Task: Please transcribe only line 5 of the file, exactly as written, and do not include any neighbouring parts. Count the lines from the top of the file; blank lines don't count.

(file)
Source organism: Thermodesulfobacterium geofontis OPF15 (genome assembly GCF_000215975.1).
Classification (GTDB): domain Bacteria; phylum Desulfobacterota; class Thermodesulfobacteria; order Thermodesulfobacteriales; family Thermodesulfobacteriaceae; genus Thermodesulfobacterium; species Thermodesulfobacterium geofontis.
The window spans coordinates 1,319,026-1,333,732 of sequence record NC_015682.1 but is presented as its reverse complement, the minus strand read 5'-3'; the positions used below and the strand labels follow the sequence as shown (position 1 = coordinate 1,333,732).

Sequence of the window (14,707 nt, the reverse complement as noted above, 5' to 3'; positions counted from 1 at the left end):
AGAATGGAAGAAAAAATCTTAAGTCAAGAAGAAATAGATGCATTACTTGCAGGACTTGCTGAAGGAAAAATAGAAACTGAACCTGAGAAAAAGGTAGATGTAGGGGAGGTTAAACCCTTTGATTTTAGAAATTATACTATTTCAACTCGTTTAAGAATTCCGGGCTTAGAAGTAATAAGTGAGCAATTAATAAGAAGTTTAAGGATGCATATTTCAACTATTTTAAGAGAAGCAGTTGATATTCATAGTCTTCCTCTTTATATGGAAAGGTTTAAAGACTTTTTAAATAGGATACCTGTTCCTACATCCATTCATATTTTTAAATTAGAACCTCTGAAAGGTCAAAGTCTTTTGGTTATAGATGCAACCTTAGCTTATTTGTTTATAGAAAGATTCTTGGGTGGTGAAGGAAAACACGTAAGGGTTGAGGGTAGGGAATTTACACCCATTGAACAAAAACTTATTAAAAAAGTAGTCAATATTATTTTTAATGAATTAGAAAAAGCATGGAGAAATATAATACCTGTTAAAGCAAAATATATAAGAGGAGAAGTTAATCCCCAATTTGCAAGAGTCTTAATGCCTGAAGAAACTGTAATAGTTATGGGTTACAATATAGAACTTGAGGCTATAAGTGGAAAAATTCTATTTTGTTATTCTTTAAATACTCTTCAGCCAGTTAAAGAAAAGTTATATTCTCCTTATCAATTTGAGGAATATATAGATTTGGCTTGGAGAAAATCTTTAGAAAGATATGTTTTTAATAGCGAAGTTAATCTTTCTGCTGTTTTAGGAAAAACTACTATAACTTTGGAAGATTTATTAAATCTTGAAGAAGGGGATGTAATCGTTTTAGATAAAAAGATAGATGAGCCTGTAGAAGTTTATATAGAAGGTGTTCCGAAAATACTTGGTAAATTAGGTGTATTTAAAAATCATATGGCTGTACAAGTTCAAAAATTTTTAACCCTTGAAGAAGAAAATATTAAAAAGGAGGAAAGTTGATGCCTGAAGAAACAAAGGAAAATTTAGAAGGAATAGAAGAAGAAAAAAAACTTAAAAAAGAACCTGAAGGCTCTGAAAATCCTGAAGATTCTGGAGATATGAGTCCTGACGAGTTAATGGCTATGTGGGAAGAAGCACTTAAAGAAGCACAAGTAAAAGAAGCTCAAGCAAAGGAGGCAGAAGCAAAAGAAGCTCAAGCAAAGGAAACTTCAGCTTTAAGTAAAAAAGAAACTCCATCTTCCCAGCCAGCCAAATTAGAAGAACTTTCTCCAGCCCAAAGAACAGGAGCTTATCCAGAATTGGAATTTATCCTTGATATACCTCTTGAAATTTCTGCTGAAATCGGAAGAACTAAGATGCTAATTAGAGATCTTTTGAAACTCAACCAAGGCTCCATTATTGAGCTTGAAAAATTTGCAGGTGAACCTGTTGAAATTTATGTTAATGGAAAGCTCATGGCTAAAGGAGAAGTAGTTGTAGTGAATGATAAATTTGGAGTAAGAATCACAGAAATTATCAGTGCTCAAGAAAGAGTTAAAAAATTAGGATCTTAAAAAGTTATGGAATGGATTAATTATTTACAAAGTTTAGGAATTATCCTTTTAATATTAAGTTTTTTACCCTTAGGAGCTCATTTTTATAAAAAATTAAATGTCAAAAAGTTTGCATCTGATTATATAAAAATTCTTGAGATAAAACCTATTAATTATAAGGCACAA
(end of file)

AGAATGGAAGAAAAAATCTTAAGTCAAGAAGAAATAGATGCATTACTTGCAGGACTTGCTGAAGGAAAAATAGAAACTGAACCTGAGAAAAAGGTAGATGTAGGGGAGGTTAAACCCTTTGATTTTAGAAATTATACTATTTCAACTCGTTTAAGAATTCCGGGCTTAGAAGTAATAAGTGAGCAATTAATAAGAAGTTTAAGGATGCATATTTCAACTATTTTAAGAGAAGCAGTTGATATTCATAGTCTTCCTCTTTATATGGAAAGGTTTAAAGACTTTTTAAATAGGATACCTGTTCCTACATCCATTCATATTTTTAAATTAGAACCTCTGAAAGGTCAAAGTCTTTTGGTTATAGATGCAACCTTAGCTTATTTGTTTATAGAAAGATTCTTGGGTGGTGAAGGAAAACACGTAAGGGTTGAGGGTAGGGAATTTACACCCATTGAACAAAAACTTATTAAAAAAGTAGTCAATATTATTTTTAATGAATTAGAAAAAGCATGGAGAAATATAATACCTGTTAAAGCAAAATATATAAGAGGAGAAGTTAATCCCCAATTTGCAAGAGTCTTAATGCCTGAAGAAACTGTAATAGTTATGGGTTACAATATAGAACTTGAGGCTATAAGTGGAAAAATTCTATTTTGTTATTCTTTAAATACTCTTCAGCCAGTTAAAGAAAAGTTATATTCTCCTTATCAATTTGAGGAATATATAGATTTGGCTTGGAGAAAATCTTTAGAAAGATATGTTTTTAATAGCGAAGTTAATCTTTCTGCTGTTTTAGGAAAAACTACTATAACTTTGGAAGATTTATTAAATCTTGAAGAAGGGGATGTAATCGTTTTAGATAAAAAGATAGATGAGCCTGTAGAAGTTTATATAGAAGGTGTTCCGAAAATACTTGGTAAATTAGGTGTATTTAAAAATCATATGGCTGTACAAGTTCAAAAATTTTTAACCCTTGAAGAAGAAAATATTAAAAAGGAGGAAAGTTGATGCCTGAAGAAACAAAGGAAAATTTAGAAGGAATAGAAGAAGAAAAAAAACTTAAAAAAGAACCTGAAGGCTCTGAAAATCCTGAAGATTCTGGAGATATGAGTCCTGACGAGTTAATGGCTATGTGGGAAGAAGCACTTAAAGAAGCACAAGTAAAAGAAGCTCAAGCAAAGGAGGCAGAAGCAAAAGAAGCTCAAGCAAAGGAAACTTCAGCTTTAAGTAAAAAAGAAACTCCATCTTCCCAGCCAGCCAAATTAGAAGAACTTTCTCCAGCCCAAAGAACAGGAGCTTATCCAGAATTGGAATTTATCCTTGATATACCTCTTGAAATTTCTGCTGAAATCGGAAGAACTAAGATGCTAATTAGAGATCTTTTGAAACTCAACCAAGGCTCCATTATTGAGCTTGAAAAATTTGCAGGTGAACCTGTTGAAATTTATGTTAATGGAAAGCTCATGGCTAAAGGAGAAGTAGTTGTAGTGAATGATAAATTTGGAGTAAGAATCACAGAAATTATCAGTGCTCAAGAAAGAGTTAAAAAATTAGGATCTTAAAAAGTTATGGAATGGATTAATTATTTACAAAGTTTAGGAATTATCCTTTTAATATTAAGTTTTTTACCCTTAGGAGCTCATTTTTATAAAAAATTAAATGTCAAAAAGTTTGCATCTGATTATATAAAAATTCTTGAGATAAAACCTATTAATTATAAGGCACAA